Thursday, December 14, 2017

14 December, 2012-14 December, 2017

Pile the bodies high at Newtown and Columbine.

Shovel them under and let me work—
I am the grass; I cover all.

And pile them high at Orlando
And pile them high at Las Vegas and Sutherland Springs.
Shovel them under and let me work.

Two years, ten years, and the passengers ask the conductor:
What place is this?
Where are we now?

I am the grass.
Let me work.

With apologies to Carl Sandburg

There is a danger to relying on bombs and bullets to keep the peace, whether domestically or internationally: sometimes they go off. The world has lived with nuclear deterrence since the start of the Cold War and as an astute reader knows (“The Limits of Safety” by Scott Sagan, “Command and Control” by Eric Schlosser), we had several pretty close shaves with disaster, either because a bear crawled over the fence at a US installation, someone mistook a prerecorded air raid drill for the real thing, or otherwise sane leaders like Khruschev and Kennedy stood, joined at the hip at the nuclear precipice, just to make a geopolitical point. Fortunately neither jumped. What worries me now is that I have far less faith in the likes of Vladimir Putin, Donald Trump, and Kim Jong-Un to know when to hold them and when to throw them. Like, as in never throw them.

Likewise, on the domestic front, the recent Sturm und Drang on concealed carry reciprocity suggests we citizens rely on being perpetually armed and dangerous in order to ward off evil doers and neer do-wells. Like Kim Jong-Un and Donald Trump playing with nuclear bombs, the average citizen lacks the training and experience and in some cases, probably the common sense to always do the right thing with a personal weapon. The fact that the House bill would appeal to the lowest common denominator in concealed carry reciprocity rather than impose bona fides is not a comforting thought. Its one thing to pull out the hand cannon or shotgun inside one’s own home as the door is being kicked down and that’s what Antonin Scalia and his merry men agreed to in Heller v District of Columbia. It’s in a little more of society’s interest to attach qualifiers when we are trusted to carry a deadly weapon in the public square. Its called a social contract. And we haven’t even discussed mass shootings or S. Chicago yet, although if you catch the significance of the title...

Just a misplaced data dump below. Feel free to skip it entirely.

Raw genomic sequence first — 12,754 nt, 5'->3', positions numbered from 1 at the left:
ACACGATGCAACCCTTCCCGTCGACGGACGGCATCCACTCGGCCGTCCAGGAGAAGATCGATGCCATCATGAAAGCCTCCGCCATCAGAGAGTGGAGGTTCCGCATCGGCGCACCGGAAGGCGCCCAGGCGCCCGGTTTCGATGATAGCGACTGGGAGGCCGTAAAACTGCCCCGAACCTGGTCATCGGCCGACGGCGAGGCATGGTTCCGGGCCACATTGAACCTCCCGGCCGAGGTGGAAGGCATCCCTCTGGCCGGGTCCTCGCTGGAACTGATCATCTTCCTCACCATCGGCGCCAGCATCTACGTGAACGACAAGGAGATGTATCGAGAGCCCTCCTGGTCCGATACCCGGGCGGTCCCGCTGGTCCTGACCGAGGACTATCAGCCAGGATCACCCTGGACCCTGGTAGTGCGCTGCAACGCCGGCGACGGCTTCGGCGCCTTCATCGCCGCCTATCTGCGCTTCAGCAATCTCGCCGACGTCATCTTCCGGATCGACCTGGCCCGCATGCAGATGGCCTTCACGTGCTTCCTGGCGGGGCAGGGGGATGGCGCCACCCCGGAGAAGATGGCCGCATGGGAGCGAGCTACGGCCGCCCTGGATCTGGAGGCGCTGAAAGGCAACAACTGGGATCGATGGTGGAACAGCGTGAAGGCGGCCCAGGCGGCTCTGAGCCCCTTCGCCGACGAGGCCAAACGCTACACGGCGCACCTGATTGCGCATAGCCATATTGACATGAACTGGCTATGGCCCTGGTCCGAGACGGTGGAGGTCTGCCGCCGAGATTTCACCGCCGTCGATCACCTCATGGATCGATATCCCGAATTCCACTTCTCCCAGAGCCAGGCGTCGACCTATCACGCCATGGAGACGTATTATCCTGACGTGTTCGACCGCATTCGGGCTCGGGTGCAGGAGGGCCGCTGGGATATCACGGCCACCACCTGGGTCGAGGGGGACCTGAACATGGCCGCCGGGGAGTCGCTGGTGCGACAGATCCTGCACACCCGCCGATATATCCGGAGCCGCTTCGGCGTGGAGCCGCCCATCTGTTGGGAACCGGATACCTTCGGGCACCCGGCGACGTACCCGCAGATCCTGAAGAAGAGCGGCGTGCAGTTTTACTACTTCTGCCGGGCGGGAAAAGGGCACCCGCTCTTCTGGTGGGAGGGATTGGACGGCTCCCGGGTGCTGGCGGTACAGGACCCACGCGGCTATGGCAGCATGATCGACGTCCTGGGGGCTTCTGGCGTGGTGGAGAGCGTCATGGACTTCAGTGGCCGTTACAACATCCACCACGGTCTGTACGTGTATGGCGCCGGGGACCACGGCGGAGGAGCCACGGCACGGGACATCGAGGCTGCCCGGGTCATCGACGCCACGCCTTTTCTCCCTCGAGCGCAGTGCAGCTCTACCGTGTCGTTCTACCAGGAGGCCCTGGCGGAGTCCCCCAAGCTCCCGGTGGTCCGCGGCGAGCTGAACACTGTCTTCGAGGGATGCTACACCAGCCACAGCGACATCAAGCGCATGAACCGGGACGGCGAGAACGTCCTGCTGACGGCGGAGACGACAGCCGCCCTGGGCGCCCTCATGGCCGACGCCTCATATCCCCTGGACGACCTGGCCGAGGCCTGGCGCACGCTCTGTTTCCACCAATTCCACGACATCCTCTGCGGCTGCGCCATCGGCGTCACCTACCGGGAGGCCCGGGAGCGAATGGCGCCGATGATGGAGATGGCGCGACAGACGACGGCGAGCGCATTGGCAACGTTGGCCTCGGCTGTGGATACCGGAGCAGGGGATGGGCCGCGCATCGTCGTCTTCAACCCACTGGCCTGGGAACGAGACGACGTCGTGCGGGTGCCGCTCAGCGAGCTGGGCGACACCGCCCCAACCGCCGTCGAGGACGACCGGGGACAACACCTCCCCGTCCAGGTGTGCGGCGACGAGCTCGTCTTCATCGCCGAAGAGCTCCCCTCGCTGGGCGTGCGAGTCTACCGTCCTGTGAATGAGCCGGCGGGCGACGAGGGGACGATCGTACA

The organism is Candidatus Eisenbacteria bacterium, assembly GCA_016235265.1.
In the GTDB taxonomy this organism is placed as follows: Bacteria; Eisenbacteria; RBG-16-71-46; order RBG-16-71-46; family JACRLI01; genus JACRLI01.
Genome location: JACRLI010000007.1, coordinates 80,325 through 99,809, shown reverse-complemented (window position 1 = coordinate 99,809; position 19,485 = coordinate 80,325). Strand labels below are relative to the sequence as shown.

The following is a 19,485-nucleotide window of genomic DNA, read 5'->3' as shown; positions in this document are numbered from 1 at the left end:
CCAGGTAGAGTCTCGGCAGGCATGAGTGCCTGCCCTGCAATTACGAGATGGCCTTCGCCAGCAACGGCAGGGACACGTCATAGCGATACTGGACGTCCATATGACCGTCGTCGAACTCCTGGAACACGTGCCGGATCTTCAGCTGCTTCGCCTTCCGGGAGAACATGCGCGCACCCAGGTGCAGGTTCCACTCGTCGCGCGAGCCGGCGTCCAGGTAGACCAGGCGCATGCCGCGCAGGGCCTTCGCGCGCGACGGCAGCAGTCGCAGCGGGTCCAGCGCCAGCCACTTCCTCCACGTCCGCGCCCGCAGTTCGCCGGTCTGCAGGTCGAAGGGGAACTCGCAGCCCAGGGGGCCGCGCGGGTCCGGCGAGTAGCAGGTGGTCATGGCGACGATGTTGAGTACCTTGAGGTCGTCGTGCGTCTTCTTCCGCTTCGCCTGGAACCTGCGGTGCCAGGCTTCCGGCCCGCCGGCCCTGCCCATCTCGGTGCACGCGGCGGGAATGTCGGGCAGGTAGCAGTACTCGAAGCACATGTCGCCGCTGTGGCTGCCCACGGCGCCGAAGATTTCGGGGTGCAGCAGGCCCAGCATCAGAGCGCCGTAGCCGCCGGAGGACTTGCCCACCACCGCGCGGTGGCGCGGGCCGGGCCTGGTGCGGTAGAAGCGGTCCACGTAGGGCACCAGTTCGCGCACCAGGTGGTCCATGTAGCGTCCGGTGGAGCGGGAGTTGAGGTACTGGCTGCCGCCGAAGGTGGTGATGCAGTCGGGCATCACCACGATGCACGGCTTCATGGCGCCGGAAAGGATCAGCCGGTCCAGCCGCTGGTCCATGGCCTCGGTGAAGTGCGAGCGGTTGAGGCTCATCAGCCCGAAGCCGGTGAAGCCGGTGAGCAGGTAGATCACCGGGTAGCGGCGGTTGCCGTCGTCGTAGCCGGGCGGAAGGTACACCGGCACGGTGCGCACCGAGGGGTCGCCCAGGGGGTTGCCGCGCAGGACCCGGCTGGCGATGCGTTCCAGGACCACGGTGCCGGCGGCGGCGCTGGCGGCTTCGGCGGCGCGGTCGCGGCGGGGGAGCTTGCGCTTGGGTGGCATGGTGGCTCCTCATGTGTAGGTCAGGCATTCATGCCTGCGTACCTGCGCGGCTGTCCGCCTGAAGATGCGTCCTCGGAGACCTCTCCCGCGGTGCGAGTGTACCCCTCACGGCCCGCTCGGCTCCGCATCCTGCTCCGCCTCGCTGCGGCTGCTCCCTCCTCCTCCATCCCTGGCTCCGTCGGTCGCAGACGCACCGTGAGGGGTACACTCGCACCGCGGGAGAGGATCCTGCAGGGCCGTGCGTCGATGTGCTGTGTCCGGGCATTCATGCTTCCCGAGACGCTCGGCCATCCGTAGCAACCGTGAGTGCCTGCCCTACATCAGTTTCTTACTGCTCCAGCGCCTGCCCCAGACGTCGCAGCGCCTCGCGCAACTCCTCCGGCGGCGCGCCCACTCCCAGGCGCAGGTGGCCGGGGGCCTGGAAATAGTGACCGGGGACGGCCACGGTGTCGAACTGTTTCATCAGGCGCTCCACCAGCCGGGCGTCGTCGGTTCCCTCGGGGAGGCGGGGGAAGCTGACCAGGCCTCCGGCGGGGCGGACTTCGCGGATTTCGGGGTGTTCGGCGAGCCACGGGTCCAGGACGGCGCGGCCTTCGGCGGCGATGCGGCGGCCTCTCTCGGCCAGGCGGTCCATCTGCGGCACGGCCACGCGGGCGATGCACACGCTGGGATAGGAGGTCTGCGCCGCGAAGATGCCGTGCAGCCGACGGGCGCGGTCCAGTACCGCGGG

On the fifth anniversary of the Newtown Massacre, we need to think carefully about the role of armed deterrence. The grass may cover all and the 24/7 media coverage might dull our senses, but sooner or later that loud retort, either from small arms or from the re-entry vehicle of an ICBM, might get our attention. If we don’t deal with the underlying problems before that day, it will be too late. Or, to cut to the chase, if my house was a firetrap, I would clean up my house rather than buy a bunch more fire extinguishers.


Weer'd Beard said...

And here I thought you had a shred of class.

Sorry I was mistaken.

"Gun violence prevention"loses because it fails to prevent any violence of any kind, and often increases it.

Gun control loses because the people behind it are dishonest and without class.

Khal said...

If my house was a firetrap, I would clean my house, not buy more fire extinguishers.

Weer'd Beard said...

Your analogy appears to be stretched so thin that it makes no sense.